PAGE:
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Book of the Dead (Kay Scarpetta Mysteries)
 
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Book of the Dead (Kay Scarpetta Mysteries) [Kindle Edition]

Patricia Cornwell
2.2 out of 5 stars  See all reviews (6 customer reviews)

Print List Price: CDN$ 12.50
Kindle Price: CDN$ 10.99 includes free international wireless delivery via Amazon Whispernet
You Save: CDN$ 1.51 (12%)
Sold by: Penguin Group USA
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Product Description

From Publishers Weekly

Bestseller Cornwell's 15th novel to feature Dr. Kay Scarpetta (after 2005's Predator) delivers her trademark grisly crime scenes, but lacks the coherence and emotional resonance of earlier books. Soon after relocating to Charleston, S.C., to launch a private forensics lab, Scarpetta is asked to consult on the murder of U.S. tennis star Drew Martin, whose mutilated body was found in Rome. Contradictory evidence leaves Scarpetta, the Italian carabinieri and Scarpetta's lover, forensic psychologist Benton Wesley, stumped. But when she discovers unsettling connections between Martin's murder, the body of an unidentified South Carolina boy and her old nemesis, the maniacal psychiatrist Dr. Marilyn Self, Scarpetta encounters a killer as deadly as any she's ever faced. With her recent switch from first- to third-person narration, Cornwell loses what once made her series so compelling: a window into the mind of a strong, intelligent woman holding her own in a profession dominated by men. Here, the abrupt shifts in point of view slow the momentum, and the reader flounders in excessive forensic minutiae.
Copyright © Reed Business Information, a division of Reed Elsevier Inc. All rights reserved.

From Booklist

It's hard to fault Cornwell for trying to redeem herself after missing the mark with her last few Kay Scarpetta novels, but this new one won't do the trick. The frosty forensic pathologist and her entourage remain as annoyingly self-absored and screwed up as ever, and their emotional baggage once again gets in the way of the story. A lengthy, vivid scene during which a young tennis star is slowly and brutally tortured sets up the mystery, which unfolds in artless leaps, mostly through halting dialogue and occasional forays into the mind of the killer. Once again Cornwell trots out venal characters from previous Scarpetta books; prominent here is psycho-bitch teleshrink Dr. Self (Predator, 2005), who is hoarding information about what turns out to be a string of loosely related murders. Then there's Scarpetta's longtime investigator, Pete Marino, foulmouthed and crude but tolerated, who reveals true ugliness in what may be the best scene in the book. As to forensic detail, it seems right up to the minute, and Scarpetta uses it often in her search for the killer, all the while trying to preserve balance in her personal life. Only for diehard Cornwell fans, of whom there are still many, despite the author's continued slump. Zvirin, Stephanie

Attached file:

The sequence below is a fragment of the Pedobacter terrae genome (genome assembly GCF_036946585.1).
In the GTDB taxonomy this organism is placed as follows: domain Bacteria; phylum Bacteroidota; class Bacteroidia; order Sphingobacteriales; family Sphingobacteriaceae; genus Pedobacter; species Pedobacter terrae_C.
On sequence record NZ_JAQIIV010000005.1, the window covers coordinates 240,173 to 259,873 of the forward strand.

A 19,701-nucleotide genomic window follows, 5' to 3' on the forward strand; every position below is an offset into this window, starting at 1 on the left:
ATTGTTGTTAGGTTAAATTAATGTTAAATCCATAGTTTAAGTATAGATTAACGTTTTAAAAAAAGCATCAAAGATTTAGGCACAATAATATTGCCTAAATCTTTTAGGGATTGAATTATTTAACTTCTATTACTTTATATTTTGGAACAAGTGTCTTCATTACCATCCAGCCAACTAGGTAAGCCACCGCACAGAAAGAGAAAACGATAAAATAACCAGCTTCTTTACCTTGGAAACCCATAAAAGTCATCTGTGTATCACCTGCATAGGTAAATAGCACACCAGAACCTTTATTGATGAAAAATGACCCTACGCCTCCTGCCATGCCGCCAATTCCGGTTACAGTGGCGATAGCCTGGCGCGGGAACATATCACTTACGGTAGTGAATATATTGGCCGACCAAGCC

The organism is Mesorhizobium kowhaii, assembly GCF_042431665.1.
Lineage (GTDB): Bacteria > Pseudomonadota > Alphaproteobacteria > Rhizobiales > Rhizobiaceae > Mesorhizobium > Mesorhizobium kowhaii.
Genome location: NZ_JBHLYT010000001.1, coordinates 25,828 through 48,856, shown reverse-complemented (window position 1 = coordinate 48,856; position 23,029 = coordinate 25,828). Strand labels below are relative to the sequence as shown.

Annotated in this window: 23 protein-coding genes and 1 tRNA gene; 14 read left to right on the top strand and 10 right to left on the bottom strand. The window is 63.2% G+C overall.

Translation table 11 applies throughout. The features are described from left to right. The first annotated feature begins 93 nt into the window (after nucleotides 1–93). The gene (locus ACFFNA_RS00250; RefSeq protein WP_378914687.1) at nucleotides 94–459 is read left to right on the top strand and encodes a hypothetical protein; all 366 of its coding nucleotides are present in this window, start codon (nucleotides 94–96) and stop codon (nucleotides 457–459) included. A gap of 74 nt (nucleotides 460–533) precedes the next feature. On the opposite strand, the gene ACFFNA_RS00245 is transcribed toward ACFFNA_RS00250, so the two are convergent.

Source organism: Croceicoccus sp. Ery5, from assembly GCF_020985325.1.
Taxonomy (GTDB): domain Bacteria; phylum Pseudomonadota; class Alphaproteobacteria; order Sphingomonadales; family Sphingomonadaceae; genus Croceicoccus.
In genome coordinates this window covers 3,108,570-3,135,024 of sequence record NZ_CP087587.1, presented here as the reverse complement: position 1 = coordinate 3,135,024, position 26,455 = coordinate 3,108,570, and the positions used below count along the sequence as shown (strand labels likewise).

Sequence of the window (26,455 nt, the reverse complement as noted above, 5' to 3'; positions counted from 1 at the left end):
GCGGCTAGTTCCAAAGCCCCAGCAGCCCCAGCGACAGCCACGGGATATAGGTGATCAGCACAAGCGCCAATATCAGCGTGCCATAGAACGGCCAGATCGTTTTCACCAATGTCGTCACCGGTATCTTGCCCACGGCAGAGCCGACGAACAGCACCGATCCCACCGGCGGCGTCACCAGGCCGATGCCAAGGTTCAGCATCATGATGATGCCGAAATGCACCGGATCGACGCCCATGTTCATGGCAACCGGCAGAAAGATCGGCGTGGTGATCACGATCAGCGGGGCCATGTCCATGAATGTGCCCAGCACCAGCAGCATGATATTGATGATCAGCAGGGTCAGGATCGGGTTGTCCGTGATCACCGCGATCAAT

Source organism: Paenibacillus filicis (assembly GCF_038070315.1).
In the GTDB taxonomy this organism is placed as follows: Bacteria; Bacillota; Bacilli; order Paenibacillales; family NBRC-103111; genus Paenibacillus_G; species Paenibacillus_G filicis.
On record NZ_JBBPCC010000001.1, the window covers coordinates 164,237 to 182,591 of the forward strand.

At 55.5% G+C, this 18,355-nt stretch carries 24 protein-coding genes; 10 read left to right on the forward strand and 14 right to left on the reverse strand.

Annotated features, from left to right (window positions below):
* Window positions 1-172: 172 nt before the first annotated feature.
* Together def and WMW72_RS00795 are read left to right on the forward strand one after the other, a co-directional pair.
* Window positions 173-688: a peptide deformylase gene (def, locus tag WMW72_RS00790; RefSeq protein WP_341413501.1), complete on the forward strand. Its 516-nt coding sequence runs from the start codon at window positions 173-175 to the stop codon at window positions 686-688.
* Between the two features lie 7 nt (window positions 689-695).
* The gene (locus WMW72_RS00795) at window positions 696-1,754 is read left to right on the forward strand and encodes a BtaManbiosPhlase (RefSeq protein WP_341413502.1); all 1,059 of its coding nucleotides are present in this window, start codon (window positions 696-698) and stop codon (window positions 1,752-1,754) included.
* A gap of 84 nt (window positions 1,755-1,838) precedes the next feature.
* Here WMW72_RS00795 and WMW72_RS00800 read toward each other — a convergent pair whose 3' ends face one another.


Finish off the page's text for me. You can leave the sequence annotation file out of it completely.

Product Details

  • Format: Kindle Edition
  • File Size: 591 KB
  • Print Length: 428 pages
  • Page Numbers Source ISBN: 0399153934
  • Publisher: Berkley; Reprint edition (Sept. 2 2008)
  • Sold by: Penguin Group USA
  • Language: English
  • ASIN: B000W94G2W
  • Text-to-Speech: Enabled
  • X-Ray:
  • Average Customer Review: 2.2 out of 5 stars  See all reviews (6 customer reviews)
  • Amazon Bestsellers Rank: #26,730 Paid in Kindle Store (See Top 100 Paid in Kindle Store)
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Customer Reviews

2.2 out of 5 stars
2.2 out of 5 stars
Most helpful customer reviews
11 of 12 people found the following review helpful
2.0 out of 5 stars Very apt title Dec 31 2007
By Amanda Richards HALL OF FAME TOP 500 REVIEWER
Format:Hardcover
This fifteenth Kay Scarpetta adventure is unfortunately not one of Cornwell's better books. Relocating to South Carolina and going into private practice has a detrimental effect on the main characters, all of whom become more and more unlikeable as the book progresses.

To be fair, it does have three murders, each involving torture in most ingenious ways, but even this barely registers among the flotsam.

You know you have a problem when the murderer is much more interesting than the good guys, but at least somebody's getting the job done while the others fret, moan, get jealous and either go ballistic or melt down. The story seems to go on forever, the book of the title appearing almost as a secondary thought to facilitate a cool title.

To add to the foregoing, after you work your way through the 387 pages of the hardcover version, the story just stops.

No cliffhanger - it just stops!

..and with that, so will I

Amanda Richards
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10 of 12 people found the following review helpful
1.0 out of 5 stars Terrible Dec 13 2007
Format:Hardcover
Probably not the worst book I've ever read, but surely the worst by a "name" author. Amazingly, on amazon.com over 40% of the people rated this with 5 stars.

I used to love this series. Scarpetta and Marino were characters that I cared about. The last couple of books were disappointing, but this one was close to being unreadable. After wading through 400 pages the "climax" takes less than a paragraph. It doesn't even make much sense, almost like it was thrown in because she knew the book had to end.

Cornwell leaves loose ends involving some of the major characters. I assume she thought this would be the only way to keep her loyal readers interested in this dreck.
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7 of 8 people found the following review helpful
3.0 out of 5 stars NOT ONE OF HER BEST Dec 12 2007
By LMS
Format:Hardcover
Her latest is not one of her best. Very confusing and choppy. Story jumps all over the place. Left feeling like I needed to read it again.
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